Published April 4, 2019
The National Science Foundation has launched a new program designed to accelerate discovery and innovation, and achieve faster research results, NSF Director France A. Córdova told a UB audience on Wednesday.
Córdova, the keynote speaker for this year’s “Critical Conversations,” briefed the audience on the Convergence Accelerator — a program so new, she said, that the NSF issued Requests for Proposals only 10 days ago.
Córdova said the NSF is drawing on the key concepts of “convergence” and “catalyst” to create opportunities to make the U.S. research enterprise stronger and stimulate rapid growth in areas of potential benefit to many individuals.
“NSF and its partners in the scientific community are using convergence to define their vision for a future where researchers from across disciplines collaborate to solve grand challenges in basic research,” she said.
While that may sound like a definition of interdisciplinary or transdisciplinary research, Córdova explained that, while related, the concept of convergence is more specific because it requires starting efforts to solve specific problems with the “intentional integration across disciplines at the outset.”
“Intentional” is the key word here, she said, stressing that this isn’t a case of a biologist producing research and then collaborating with an engineer or physicist to expand on it. “I’m talking about purposely bringing together intellectually diverse researchers, and even stakeholders from outside the traditional research community, to frame questions and figure out how to answer them.”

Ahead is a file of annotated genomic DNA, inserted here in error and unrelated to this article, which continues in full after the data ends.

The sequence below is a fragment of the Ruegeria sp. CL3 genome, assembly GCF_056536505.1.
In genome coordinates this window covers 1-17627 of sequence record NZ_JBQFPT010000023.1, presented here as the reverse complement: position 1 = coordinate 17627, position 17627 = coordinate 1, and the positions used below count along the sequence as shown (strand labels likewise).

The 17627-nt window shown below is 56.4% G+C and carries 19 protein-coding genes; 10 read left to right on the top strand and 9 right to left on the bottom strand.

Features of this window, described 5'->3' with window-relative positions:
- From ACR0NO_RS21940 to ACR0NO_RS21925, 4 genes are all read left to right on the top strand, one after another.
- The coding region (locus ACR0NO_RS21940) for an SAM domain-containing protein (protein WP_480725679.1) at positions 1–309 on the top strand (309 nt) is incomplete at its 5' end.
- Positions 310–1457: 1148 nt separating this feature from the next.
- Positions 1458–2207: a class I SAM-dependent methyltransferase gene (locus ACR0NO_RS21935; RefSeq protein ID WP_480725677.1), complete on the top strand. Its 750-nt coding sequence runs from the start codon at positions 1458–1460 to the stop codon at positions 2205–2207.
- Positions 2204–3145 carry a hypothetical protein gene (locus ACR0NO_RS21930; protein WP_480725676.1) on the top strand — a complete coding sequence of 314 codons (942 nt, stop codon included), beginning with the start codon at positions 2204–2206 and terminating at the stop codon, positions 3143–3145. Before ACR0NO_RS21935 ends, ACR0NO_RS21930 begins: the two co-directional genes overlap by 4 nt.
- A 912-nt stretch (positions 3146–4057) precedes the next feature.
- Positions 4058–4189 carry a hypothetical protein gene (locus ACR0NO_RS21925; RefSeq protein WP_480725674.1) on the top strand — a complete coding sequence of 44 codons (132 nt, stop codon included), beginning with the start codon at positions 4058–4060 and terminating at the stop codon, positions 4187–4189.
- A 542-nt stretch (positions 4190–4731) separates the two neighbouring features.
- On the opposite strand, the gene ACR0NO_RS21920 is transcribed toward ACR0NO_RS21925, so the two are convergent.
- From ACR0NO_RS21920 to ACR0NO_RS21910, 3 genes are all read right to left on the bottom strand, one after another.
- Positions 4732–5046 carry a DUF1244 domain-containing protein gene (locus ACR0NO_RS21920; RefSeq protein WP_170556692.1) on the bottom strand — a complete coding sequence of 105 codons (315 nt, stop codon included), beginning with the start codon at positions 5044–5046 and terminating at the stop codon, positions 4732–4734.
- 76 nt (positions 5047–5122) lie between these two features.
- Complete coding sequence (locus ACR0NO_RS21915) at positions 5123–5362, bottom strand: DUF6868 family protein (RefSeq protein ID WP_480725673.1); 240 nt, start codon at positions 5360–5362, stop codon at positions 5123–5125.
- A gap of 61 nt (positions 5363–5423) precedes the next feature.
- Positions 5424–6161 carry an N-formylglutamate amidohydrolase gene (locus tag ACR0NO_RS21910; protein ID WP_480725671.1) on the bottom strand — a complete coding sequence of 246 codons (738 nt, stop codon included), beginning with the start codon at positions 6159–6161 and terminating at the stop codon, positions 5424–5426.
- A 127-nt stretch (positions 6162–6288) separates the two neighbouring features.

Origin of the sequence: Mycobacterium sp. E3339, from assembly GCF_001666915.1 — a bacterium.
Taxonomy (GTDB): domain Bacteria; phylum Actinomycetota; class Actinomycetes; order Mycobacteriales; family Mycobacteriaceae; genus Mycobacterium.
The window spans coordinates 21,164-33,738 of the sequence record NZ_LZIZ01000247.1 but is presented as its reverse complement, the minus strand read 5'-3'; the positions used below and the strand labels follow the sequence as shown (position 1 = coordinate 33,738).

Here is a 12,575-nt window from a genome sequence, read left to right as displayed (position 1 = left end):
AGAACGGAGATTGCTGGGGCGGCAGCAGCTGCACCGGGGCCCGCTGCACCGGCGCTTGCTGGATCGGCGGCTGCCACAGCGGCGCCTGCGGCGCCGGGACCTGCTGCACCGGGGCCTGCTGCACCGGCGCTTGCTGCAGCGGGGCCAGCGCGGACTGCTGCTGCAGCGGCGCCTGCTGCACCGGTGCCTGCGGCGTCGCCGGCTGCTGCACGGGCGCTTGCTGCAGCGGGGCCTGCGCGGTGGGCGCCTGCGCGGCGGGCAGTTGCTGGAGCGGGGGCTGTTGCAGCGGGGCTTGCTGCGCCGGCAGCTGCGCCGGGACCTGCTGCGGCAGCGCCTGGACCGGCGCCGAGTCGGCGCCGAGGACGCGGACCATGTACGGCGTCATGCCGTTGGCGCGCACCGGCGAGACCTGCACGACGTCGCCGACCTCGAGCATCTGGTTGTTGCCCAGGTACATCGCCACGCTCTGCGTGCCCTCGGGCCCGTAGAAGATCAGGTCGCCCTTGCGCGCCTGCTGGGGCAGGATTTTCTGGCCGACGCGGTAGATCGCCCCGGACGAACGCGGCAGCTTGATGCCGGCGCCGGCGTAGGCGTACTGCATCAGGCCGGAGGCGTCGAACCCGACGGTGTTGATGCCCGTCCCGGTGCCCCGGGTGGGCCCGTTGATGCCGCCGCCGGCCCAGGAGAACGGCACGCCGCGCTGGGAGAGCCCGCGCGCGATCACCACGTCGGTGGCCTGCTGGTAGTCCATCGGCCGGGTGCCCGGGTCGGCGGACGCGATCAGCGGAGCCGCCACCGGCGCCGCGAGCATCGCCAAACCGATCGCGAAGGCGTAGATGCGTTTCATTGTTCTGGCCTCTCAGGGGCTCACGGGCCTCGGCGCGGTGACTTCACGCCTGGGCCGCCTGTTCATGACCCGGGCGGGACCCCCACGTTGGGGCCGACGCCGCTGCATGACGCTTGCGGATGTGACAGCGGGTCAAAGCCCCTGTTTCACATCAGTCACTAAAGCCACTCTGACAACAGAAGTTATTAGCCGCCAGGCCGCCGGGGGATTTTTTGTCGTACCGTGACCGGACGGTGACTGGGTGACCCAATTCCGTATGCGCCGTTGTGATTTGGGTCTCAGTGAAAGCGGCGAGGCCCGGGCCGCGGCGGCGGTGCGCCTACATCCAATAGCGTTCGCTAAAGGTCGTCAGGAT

Córdova said that when talking to a lay audience, the idea of bringing scientists together sounds “deceptively simple. But as is so common in research, actually getting the answer is a lot more complicated.”
The “scientific ecosystem” involves a combination of different traditions, different ways of doing things and different systems, she notes. So “effective convergence requires the development of effective ways of communicating across disciplines; you need common frameworks and a common language, and you need to develop new ways to frame research questions,” she said.
“The goal is to grow a culture of collaboration early in the design of a new idea or a new attack on an old challenge.”
Córdova pointed out that a culture of collaboration “is growing right here in Buffalo,” citing as examples research centers at UB that are studying such topics as the microbiome, genomics and addiction. “They’re asking questions that can’t be answered without the kind of deep integration that I’m talking about,” she said.
This concept involves approaching research “based on the questions we’re asking, not on the discipline where it fits most comfortably,” she said. And this poses a big shift in the culture — for the NSF as well as researchers — she said, calling the NSF “very siloed.”
“Keeping science siloed limits our potential for discovery; to expand to new frontiers, we need to integrate knowledge and thinking from multiple disciplines.”
Córdova noted that while NSF is usually considered a funding agency, “part of our mission is to help shape the future of the U.S. basic research enterprise based on input from communities of scientists and engineers about what would be the most productive approaches. And convergence is one such approach.”
The NSF is looking to provide expanding opportunities for scientists interested in pursuing convergence research, she added.